Investor Personality Tests

If you take these tests quickly and truthfully perhaps you will gain insights into your strengths/weaknesses as an investor. Have fun. http://www.marktier.com/Main/ipp.php

http://www.marketpsych.com/personality_test.php#T3

http://www.myprivatebanking.com/UserFiles/file/MyPrivatebanking%20Investment%20Personality%20Test.pdf

Unfortunately, if your test results were like mine, you will have little choice but to receive therapy. http://www.youtube.com/watch?v=UpL3ncoK99U

A Recommended Web-Site

Jason Zweig: http://www.jasonzweig.com/resources.html

Successful investing is about controlling the controllable. You can’t control what the market does, but you can control what you do in response. In the long run, your returns depend less on whether you pick good investments than on whether you are a good investor.

The first step to reaching your financial goals is to make sure you set goals that are reachable. Your expectations must be realistic. The stock market is not going to provide a high return just because you need it to.

The second step is to recognize what you are up against. Despite what all the daily market reports make it sound like, investing is not a game, a sport, a battle, or a war; it is not an endurance contest in a hostile wilderness. Investing is simply the struggle for self-control – the unrelenting effort to keep yourself from becoming your own worst enemy.

The market is not perfectly efficient, but it is mostly efficient most of the time. Attempting to beat the market may often be entertaining, but it is seldom rewarding. There’s nothing wrong with gambling on poor odds, as long as you admit honestly that what you’re doing is gambling and as long as you put only a tiny proportion of your wealth at risk……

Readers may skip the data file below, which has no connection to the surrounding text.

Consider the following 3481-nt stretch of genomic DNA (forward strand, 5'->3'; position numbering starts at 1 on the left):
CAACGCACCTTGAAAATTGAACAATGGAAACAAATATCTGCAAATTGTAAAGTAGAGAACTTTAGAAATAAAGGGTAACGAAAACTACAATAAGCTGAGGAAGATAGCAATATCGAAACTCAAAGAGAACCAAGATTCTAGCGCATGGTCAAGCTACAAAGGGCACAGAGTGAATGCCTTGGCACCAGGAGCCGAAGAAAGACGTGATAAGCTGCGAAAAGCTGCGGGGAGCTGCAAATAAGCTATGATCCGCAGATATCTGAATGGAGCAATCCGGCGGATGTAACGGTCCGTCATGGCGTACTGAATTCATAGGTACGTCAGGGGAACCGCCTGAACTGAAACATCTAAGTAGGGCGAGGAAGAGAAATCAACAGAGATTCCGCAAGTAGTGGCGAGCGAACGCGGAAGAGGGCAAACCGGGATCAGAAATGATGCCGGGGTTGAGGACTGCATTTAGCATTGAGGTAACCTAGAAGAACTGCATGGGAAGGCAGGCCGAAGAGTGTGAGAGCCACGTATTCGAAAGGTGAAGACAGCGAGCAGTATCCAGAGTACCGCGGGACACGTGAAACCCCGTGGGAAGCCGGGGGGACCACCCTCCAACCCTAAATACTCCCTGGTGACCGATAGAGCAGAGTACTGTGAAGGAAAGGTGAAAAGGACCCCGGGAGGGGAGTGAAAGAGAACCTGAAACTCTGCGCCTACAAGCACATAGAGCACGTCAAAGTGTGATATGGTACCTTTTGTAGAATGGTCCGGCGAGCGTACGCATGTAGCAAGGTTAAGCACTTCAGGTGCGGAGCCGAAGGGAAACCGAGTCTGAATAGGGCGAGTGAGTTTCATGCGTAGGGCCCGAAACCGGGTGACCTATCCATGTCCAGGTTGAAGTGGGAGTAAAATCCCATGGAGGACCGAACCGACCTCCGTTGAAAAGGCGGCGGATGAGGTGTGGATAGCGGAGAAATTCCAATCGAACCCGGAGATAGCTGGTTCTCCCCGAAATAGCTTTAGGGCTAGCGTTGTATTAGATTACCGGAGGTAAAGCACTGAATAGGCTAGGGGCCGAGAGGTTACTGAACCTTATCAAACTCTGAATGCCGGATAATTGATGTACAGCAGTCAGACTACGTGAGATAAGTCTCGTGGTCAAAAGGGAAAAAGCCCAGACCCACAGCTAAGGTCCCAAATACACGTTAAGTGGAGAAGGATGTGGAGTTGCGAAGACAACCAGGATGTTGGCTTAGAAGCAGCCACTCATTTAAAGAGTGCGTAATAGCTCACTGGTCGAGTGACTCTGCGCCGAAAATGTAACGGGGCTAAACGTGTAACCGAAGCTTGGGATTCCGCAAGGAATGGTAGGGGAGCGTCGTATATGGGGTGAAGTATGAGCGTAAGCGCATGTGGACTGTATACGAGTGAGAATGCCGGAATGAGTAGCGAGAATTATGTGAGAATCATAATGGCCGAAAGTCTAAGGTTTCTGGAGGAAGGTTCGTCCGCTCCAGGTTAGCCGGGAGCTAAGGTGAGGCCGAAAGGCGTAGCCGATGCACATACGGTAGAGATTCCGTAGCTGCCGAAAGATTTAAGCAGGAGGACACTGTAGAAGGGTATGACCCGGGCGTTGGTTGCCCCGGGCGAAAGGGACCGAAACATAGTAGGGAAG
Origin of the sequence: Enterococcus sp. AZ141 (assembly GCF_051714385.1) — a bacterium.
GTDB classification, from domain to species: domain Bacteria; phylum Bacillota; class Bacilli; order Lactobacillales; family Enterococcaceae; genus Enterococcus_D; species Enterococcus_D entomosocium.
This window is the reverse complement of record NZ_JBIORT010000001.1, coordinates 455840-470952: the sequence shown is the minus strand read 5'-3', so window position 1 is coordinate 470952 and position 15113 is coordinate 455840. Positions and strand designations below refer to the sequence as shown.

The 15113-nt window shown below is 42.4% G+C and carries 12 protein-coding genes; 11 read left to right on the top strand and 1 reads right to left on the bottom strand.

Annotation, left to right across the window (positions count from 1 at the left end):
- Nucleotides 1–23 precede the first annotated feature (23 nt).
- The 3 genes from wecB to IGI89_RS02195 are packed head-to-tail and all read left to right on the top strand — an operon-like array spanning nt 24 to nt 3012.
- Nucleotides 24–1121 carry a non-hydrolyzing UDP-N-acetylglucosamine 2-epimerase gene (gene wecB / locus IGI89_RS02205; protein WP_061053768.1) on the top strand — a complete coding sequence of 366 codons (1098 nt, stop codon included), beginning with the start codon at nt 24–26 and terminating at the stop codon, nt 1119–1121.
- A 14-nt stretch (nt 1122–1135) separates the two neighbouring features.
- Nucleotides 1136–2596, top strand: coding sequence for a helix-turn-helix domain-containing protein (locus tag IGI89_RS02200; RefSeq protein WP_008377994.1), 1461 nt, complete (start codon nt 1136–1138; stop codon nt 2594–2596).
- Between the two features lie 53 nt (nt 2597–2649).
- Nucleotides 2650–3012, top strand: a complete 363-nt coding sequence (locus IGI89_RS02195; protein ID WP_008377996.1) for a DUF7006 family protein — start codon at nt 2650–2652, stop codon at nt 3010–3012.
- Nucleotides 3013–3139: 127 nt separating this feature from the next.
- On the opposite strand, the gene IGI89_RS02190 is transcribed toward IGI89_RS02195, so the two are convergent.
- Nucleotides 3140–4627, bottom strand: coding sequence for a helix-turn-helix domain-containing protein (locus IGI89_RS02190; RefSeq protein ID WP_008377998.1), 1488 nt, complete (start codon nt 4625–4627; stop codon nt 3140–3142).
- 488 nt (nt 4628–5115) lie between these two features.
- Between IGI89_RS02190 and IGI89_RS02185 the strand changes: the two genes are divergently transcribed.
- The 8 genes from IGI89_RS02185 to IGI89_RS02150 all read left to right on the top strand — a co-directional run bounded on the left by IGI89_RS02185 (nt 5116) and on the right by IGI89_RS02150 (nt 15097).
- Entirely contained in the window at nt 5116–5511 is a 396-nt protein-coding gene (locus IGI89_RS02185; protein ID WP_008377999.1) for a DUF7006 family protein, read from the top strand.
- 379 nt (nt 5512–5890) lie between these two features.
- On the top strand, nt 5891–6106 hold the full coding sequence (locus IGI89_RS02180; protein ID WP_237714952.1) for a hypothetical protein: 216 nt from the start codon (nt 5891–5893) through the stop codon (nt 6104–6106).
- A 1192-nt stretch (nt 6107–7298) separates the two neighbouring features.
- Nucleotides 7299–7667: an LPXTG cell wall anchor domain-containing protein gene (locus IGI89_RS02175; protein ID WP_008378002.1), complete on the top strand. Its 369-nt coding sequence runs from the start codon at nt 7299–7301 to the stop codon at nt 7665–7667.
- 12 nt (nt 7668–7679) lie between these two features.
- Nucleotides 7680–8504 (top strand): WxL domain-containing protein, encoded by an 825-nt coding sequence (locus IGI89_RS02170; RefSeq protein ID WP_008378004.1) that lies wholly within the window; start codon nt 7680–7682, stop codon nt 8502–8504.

Risk is a function of probabilities and consequences – not just how likely you are to be right but how badly you will suffer if you turn out to be wrong. Investors tend to be overconfident about the accuracy of their own analysis-and to underestimate how keenly they will kick themselves if that analysis is mistaken. Understanding your own shortcomings as an investor is far more important to your long-term success than analyzing the pros and cons of individual investments.

In the short run, hares have more fun; but in the long run, it’s always the tortoises who win the race.

The Strategy of Rich vs. Poor Countries

Video Lecture–How the world became rich: The Birth of Plenty by William Bernstein (58 minutes). This is an enjoyable romp through economic, political and financial history that explains how countries create wealth. http://www.youtube.com/watch?v=fTUZXwQwUJM from http://www.efficientfrontier.com/ Another great resource.

TREASURE CHEST for Research Sources

An amazing collection of academic research on securities and historical financial data here (need prices on stock from 1825? How about on the Shanghai Stock Exchange?): http://viking.som.yale.edu/ Follow the links.

For example: MBA course on hedge funds: Strategy and tactics here: http://viking.som.yale.edu/will/hedge/Hedge%20Funds%202005.htm

Strategy Lesson: The benefits of focus and specialization-A Gunslinger. http://www.youtube.com/watch?v=ks7-A-7Zvak&feature=related  & http://www.youtube.com/watch?v=JeFpM2OEWPs&feature=related

The duality of man: http://www.youtube.com/watch?v=KMEViYvojtY